Who do you think should manage Ferriday water?|
Story Archives: Natchez Indian doctor cures a Frenchman's 'fistula' in eye
- 2013 - 348 articles
- 2012 - 856 articles
- 2011 - 635 articles
- 2010 - 1276 articles
- 2009 - 1591 articles
- 2008 - 1763 articles
|Natchez Indian doctor cures a Frenchman's 'fistula' in eye|
In the 1720s at Natchez, a French settler had a growth in his left eye and was mortified over the medical procedure his doctor proposed.
At the last minute another doctor was chosen -- one the French commonly called a "sorcerer" or a "juggler" or an Indian medicine man.
The patient was Antoine-Simon Le Page DuPratz, who described his condition this way: "For some days I had a lachrymal fistula in the left eye which gave out when it was pressed a humor of very bad augury." What?
DuPratz' French doctor was M. de. St. Hillaire, a man he called "a skillful surgeon," who had worked 12 years at the Hotel-Dieu in Paris, the oldest hospital in the city established hundreds of years ago and still in operation today. The doctor said to treat DuPratz's "enlargement about the eye" that "it would be necessary to use fire on it," that his sight would not be affected and would return "as good as before," although his eye "would be bloodshot." But if a procedure wasn't performed promptly, the doctor warned "the bone of the nose would decay."
We are told about DuPratz's strange condition through his own words. In later years he wrote about the Natchez, a tribe he loved. He became one of the era's most reliable historians.
DuPratz arrived in New Orleans in 1718, which had just been founded by the French and consisted of nothing but "a hut, covered with palmetto-leaves" built for the commandant. There, DuPratz settled on a farm. He owned a Chitimacha Indian female slave, whose father had been a chief before his death. This woman became DuPratz's translator and his common law wife.
In New Orleans, DuPratz heard about the exciting new French colony being developed by the Company of the West (later Company of the Indies) at Natchez. A well-educated man, he purchased two African slaves and landed in Natchez in January 1720. He was 25-years-old.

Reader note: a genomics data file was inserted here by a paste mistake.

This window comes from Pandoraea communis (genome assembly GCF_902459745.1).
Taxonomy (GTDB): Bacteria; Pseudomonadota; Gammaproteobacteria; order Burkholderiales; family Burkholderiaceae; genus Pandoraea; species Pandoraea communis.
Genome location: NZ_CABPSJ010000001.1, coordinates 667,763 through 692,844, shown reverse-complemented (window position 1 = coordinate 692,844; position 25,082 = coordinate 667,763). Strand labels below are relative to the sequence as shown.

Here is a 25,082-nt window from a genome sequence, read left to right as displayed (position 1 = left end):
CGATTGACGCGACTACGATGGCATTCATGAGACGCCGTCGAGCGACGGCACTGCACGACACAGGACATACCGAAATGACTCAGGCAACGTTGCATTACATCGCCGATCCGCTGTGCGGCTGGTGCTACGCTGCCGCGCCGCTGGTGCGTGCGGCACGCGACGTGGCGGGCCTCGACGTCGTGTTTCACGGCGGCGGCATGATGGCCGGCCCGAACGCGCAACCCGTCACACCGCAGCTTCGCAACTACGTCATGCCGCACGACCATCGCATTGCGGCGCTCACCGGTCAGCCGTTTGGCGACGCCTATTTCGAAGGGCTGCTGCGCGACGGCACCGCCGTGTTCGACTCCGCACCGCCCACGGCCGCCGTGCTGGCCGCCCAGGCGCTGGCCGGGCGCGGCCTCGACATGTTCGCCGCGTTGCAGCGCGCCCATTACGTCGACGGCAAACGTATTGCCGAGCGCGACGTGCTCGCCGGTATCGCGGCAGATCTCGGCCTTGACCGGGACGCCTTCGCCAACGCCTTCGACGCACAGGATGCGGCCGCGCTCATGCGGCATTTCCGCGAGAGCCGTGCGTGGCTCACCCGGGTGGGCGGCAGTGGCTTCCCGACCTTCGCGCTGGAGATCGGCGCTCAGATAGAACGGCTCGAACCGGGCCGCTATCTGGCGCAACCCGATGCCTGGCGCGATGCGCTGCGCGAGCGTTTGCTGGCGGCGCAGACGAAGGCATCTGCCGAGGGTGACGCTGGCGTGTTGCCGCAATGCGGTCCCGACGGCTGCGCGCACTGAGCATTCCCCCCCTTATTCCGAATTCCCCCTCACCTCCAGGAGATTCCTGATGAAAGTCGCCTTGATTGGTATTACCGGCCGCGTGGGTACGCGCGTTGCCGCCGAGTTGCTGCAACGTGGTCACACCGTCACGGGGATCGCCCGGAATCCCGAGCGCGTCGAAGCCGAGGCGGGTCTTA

Here, DuPratz bought a small farm from a Natchez Indian and soon began an active social life among both the French and the Indians. His homestead was located at the present day site of Hope Farm in Natchez on Homochitto Street. He moved into a hut, which he said reminded him of the lodgings of the wood-cutters of France when they were at work in the forest. The farm was situated along the three-mile long Indian path which connected the landing just below Fort Rosalie to the Grand Village of the Natchez.
As he mentally prepared for the procedure planned by Dr. St. Hilliare, DuPratz heard a knock on his door. There to visit was the leader of the Natchez, who held the title of the Great Sun, his brother and a third man carrying wild game for their new friend. DuPratz accepted the gift and invited the Indians to join him in making a meal of the game, an invitation they accepted.
The Great Sun noticed DuPratz's eye and asked about it. DuPratz explained his situation and said that he was "grieved" over having to suffer the pain of the surgery and feared all that could go wrong and "dreaded the consequences."
The "lachrymal fistula" described by DuPratz was an infection of the tear duct which resulted in a tube-like sore on the left eye that generated pus when pressed and was caused by some type of wound or abscess. What Dr. St. Hillaire meant by placing "fire" on the eye was the intended use of a hot iron pulled red hot from a fire and used to cauterize the hole in the sore. Obviously a painful procedure, DuPratz was taking a gamble either way, the possible loss of his nose without the surgery, the possible loss of his sight with the surgery.
After studying DuPratz's eye, The Great Sun turned to the man who had carried the wild game and told him to bring the Indian doctor. Within an hour, the medicine man arrived and examined DuPratz's eye before announcing, "I can cure you." DuPratz, who trusted the Indians and was desperate, figured, "Why not?"
That evening the medicine man returned "with his simples pounded together," said DuPratz, "and making a single ball" placed it in a deep basin of water. The "simples" were herbaceous plants that the Indian doctor harvested locally. These herbs possessed medicinal properties and the ball may have included the honey-colored balsam of the sweet gum tree, known to heal wounds.
DuPratz said he was told to "bend my head over into the basin" and place his "sick eye, held open" into the water. For slightly more than a week, once in the morning and once in the evening, DuPratz followed this treatment.
"I was entirely cured," he said, adding that the growth disappeared without a scar and he never experienced the ailment again.
(Stanley Nelson can be reached at firstname.lastname@example.org)
|Frank Morris Murder Series|